No opera says Glyndebourne like Mozart’s Le Nozze di Figaro. It opened the first season in 1934 and inaugurated the new theatre in 1994. Michael Grandage’s production which opened in 2012 was, I think, Glyndebourne’s fifth. In any event it’s a fairly traditional affair though with the setting updated to the 1960s (though still set in a palace in Seville and I’ve got a nagging feeling that late Franco era Spain didn’t have much in common with the Haight and Carnaby Street but there you go). The updated setting does allow for some visual gags with ridiculous 1960s dance moves but otherwise it could pretty much be anywhere, anytime. There’s no concept and Grandage’s focus is on the interactions between the characters and the way they can be expressed in a relatively intimate house.
Joel Ivany’s much anticipated “semi-staged” version of Mozart’s Requiem K. 626 finally saw the light yesterday evening at Roy Thomson Hall. There were some interesting ideas but, ultimately, I didn’t think I came away with any new insight into the piece or life or death or anything really(*). I’ll go into the reasons but first I should describe how it was performed. The mass is prefaced by the slow movement from the Clarinet Quintet. The lights go down. The five players enter via the aisles in the audience lower level and take their seats (sadly to applause which we had been asked to refrain from). As the quintet is played (and it was very beautiful) the players are joined by the rest of the orchestra, the choirs, conductor and soloists enter through the audience and from the wings and deposited slips of paper (I think) on two benches at front of stage left and right. Names of the dead? Probably and that’s a nice touch though scarcely original. The quintet concludes. More unwanted applause. At this point the orchestra are seated , more or less conventionally, around the conductor with the choirs around them. There are lots of fancy chairs. The soloists are more or less in conventional position in front of the audience. Everyone, except the mezzo and the soprano, are in black. The very crowded stage is quite dimly lit in bluish tones. As the mass progresses, the soloists interact in various ways. The choirs gesture in rather obvious ways; the text says “king” so we pump our fists, the text talks of “writing” so we make scribbly gestures. At some point the soloists start to rearrange the pieces of paper with the names of the dead in a sort of game of Dearly Departed Patience. The soloists exit through the orchestra. The lights go down. The End.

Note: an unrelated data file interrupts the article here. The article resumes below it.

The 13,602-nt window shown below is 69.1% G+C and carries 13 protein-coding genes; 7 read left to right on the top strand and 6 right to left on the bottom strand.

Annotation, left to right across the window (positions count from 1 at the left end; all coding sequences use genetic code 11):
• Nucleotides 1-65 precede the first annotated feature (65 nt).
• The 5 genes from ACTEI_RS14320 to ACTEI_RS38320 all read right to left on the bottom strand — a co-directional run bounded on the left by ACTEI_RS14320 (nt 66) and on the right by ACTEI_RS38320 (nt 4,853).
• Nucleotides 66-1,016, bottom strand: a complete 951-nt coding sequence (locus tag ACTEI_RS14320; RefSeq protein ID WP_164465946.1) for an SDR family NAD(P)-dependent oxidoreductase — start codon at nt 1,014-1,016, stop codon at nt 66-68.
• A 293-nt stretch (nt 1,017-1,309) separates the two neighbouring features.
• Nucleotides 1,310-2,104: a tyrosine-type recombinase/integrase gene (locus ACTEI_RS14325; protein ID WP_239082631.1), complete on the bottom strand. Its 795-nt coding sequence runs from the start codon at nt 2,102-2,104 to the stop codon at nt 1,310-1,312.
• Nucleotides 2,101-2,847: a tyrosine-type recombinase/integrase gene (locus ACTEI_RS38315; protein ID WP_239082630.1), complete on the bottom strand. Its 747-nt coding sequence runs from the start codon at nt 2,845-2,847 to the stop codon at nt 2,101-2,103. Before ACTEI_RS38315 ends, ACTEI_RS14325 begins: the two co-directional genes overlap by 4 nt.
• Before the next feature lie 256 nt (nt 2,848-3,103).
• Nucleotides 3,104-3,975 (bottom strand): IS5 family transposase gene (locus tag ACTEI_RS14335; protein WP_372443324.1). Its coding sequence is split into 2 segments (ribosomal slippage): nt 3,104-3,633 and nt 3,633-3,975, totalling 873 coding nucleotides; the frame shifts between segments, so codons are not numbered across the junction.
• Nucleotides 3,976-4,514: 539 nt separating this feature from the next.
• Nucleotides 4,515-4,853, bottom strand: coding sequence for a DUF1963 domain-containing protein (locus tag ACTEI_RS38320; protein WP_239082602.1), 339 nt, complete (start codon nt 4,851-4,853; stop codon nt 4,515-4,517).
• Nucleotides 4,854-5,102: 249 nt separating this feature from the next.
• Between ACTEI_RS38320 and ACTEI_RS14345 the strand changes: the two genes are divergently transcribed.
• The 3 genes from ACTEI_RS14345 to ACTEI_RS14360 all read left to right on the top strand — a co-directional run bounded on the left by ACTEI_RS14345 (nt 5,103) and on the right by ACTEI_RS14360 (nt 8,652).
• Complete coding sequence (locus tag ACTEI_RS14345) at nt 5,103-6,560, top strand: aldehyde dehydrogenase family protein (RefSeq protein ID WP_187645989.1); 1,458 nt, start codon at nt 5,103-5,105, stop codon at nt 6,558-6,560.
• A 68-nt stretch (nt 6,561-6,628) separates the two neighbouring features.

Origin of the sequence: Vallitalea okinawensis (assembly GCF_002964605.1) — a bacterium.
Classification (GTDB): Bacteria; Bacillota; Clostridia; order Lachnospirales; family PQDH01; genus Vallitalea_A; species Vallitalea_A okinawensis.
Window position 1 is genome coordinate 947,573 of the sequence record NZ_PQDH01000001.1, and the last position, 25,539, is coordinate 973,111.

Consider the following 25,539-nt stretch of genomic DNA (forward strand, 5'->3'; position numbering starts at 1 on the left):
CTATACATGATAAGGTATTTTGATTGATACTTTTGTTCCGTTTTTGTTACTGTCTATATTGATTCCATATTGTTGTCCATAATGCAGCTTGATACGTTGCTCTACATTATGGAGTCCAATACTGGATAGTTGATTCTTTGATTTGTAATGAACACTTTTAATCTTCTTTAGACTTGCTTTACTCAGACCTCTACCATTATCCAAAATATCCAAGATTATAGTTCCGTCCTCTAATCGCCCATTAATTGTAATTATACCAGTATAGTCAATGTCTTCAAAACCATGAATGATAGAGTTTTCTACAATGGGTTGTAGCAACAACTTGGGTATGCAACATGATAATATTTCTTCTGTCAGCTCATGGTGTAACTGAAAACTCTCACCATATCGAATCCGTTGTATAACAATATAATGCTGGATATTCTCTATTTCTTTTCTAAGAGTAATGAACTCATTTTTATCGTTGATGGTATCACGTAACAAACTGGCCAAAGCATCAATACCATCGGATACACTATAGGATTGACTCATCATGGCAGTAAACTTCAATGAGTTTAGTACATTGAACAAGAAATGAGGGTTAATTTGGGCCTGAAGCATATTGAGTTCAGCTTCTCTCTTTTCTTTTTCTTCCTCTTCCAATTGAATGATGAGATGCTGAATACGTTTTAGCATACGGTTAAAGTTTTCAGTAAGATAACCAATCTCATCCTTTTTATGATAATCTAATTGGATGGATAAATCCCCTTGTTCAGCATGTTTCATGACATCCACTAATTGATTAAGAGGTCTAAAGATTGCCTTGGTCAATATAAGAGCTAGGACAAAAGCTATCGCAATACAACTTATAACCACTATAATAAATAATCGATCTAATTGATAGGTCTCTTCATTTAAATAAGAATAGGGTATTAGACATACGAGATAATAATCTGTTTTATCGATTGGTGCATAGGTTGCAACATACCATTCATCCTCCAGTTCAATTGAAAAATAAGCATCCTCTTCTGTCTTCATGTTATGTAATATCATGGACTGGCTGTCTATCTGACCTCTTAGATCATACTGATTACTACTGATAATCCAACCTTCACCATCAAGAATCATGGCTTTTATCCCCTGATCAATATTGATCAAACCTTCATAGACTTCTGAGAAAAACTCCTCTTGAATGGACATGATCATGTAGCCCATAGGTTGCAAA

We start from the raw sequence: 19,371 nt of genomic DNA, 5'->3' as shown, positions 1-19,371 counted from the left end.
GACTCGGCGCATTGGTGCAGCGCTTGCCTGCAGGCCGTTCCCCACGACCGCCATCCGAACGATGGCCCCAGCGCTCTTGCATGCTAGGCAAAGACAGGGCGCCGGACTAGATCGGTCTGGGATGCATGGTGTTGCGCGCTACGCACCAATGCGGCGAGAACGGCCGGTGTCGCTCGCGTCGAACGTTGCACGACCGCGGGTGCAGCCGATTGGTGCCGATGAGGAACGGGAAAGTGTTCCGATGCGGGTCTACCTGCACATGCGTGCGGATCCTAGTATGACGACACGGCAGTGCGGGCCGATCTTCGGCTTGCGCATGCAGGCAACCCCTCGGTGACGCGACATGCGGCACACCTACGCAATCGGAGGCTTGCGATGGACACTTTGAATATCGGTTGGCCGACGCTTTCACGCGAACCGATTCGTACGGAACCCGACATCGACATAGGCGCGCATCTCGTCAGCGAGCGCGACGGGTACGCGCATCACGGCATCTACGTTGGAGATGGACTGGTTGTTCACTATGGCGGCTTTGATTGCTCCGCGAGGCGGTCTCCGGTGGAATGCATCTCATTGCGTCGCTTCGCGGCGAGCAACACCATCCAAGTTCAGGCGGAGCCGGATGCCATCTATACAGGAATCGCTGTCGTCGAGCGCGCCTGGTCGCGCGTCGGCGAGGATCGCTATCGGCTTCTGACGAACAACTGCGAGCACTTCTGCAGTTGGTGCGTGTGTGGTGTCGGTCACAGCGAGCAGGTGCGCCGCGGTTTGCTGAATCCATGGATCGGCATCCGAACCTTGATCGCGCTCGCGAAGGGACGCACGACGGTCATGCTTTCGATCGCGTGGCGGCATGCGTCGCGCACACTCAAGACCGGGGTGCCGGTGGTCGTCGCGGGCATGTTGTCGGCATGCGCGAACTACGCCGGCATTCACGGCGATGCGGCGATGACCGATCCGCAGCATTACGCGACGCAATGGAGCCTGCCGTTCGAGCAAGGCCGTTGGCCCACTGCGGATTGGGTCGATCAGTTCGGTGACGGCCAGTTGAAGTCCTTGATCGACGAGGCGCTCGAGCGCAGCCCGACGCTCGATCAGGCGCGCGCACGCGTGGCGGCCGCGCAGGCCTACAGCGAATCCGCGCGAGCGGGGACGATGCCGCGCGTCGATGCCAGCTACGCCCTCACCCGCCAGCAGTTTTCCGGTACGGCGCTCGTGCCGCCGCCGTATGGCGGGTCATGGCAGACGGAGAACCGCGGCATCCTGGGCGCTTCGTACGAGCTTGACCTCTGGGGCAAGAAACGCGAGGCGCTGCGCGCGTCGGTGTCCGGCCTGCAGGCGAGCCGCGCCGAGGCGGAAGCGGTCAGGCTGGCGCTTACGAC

The Toronto Symphony announced its 2015/16 season line up this morning. From a choral and vocal music perspective the items of most interest were:
A “semi-staged” Mozart Requiem to be directed by Joel Ivany. That’s scheduled for January 21st to 23rd next year with soloists Lydia Teuscher, Allyson McHardy, Frédéric Antoun and Philippe Sly. Bernard Labadie will conduct. I’m very curious to see what Joel does with this.
Handel’s Messiah in the extremely non-baroque Andrew Davis orchestration. He will also conduct. The soloists are Erin Wall, Liz DeShong, Andrew Staples and John Relyea. This one is being recorded live for the Chandos label. It runs December 15th to 20th this year.
Barbara Hannigan appears as both soprano and conductor. On October 7th and 8th she has a program of Nono, Haydn, Mozart, Ligeti and Stravinsky.
Russell Braun shows up with Erin Wall for a performance of Vaughan-Williams Sea Symphony on October 21st and 24th and again during the New Creations Festival where he will sing Brett Dean’s Knocking at the Hellgate.
Barbara Hannigan – copyright Musacchio Ianniello Accademia Nazionale di Santa Cecilia